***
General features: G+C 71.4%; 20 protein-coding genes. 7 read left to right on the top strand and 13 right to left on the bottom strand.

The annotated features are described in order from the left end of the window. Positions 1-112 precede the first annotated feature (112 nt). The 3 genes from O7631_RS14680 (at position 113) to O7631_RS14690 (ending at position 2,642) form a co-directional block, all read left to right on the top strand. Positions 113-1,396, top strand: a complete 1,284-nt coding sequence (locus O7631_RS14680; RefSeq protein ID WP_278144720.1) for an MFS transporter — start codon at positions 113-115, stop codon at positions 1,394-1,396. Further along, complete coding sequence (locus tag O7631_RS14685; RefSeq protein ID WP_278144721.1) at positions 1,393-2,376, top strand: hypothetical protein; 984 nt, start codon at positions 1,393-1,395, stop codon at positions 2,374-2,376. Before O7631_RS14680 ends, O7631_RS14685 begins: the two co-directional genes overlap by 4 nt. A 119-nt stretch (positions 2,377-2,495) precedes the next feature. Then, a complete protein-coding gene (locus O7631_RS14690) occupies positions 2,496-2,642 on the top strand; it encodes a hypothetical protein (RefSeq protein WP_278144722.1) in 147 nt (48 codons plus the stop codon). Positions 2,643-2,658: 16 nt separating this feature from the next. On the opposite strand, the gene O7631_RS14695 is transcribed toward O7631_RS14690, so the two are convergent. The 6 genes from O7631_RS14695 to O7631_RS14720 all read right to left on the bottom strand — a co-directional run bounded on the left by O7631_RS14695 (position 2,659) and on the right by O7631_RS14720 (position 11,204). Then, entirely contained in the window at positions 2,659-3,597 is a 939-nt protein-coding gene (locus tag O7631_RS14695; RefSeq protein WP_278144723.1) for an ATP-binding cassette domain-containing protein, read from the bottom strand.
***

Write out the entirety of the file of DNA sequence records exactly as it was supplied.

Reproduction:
General features: G+C 71.4%; 20 protein-coding genes. 7 read left to right on the top strand and 13 right to left on the bottom strand.

The annotated features are described in order from the left end of the window. Positions 1-112 precede the first annotated feature (112 nt). The 3 genes from O7631_RS14680 (at position 113) to O7631_RS14690 (ending at position 2,642) form a co-directional block, all read left to right on the top strand. Positions 113-1,396, top strand: a complete 1,284-nt coding sequence (locus O7631_RS14680; RefSeq protein ID WP_278144720.1) for an MFS transporter — start codon at positions 113-115, stop codon at positions 1,394-1,396. Further along, complete coding sequence (locus tag O7631_RS14685; RefSeq protein ID WP_278144721.1) at positions 1,393-2,376, top strand: hypothetical protein; 984 nt, start codon at positions 1,393-1,395, stop codon at positions 2,374-2,376. Before O7631_RS14680 ends, O7631_RS14685 begins: the two co-directional genes overlap by 4 nt. A 119-nt stretch (positions 2,377-2,495) precedes the next feature. Then, a complete protein-coding gene (locus O7631_RS14690) occupies positions 2,496-2,642 on the top strand; it encodes a hypothetical protein (RefSeq protein WP_278144722.1) in 147 nt (48 codons plus the stop codon). Positions 2,643-2,658: 16 nt separating this feature from the next. On the opposite strand, the gene O7631_RS14695 is transcribed toward O7631_RS14690, so the two are convergent. The 6 genes from O7631_RS14695 to O7631_RS14720 all read right to left on the bottom strand — a co-directional run bounded on the left by O7631_RS14695 (position 2,659) and on the right by O7631_RS14720 (position 11,204). Then, entirely contained in the window at positions 2,659-3,597 is a 939-nt protein-coding gene (locus tag O7631_RS14695; RefSeq protein WP_278144723.1) for an ATP-binding cassette domain-containing protein, read from the bottom strand.